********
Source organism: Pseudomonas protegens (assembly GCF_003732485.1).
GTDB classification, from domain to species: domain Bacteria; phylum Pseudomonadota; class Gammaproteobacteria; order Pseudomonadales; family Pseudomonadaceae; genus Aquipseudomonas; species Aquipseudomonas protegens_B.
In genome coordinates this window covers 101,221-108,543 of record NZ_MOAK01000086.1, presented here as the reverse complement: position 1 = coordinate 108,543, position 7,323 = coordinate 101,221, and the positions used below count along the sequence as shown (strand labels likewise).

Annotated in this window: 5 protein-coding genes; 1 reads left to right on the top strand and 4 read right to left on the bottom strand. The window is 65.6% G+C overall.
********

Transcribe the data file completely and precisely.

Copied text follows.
Source organism: Pseudomonas protegens (assembly GCF_003732485.1).
GTDB classification, from domain to species: domain Bacteria; phylum Pseudomonadota; class Gammaproteobacteria; order Pseudomonadales; family Pseudomonadaceae; genus Aquipseudomonas; species Aquipseudomonas protegens_B.
In genome coordinates this window covers 101,221-108,543 of record NZ_MOAK01000086.1, presented here as the reverse complement: position 1 = coordinate 108,543, position 7,323 = coordinate 101,221, and the positions used below count along the sequence as shown (strand labels likewise).

Annotated in this window: 5 protein-coding genes; 1 reads left to right on the top strand and 4 read right to left on the bottom strand. The window is 65.6% G+C overall.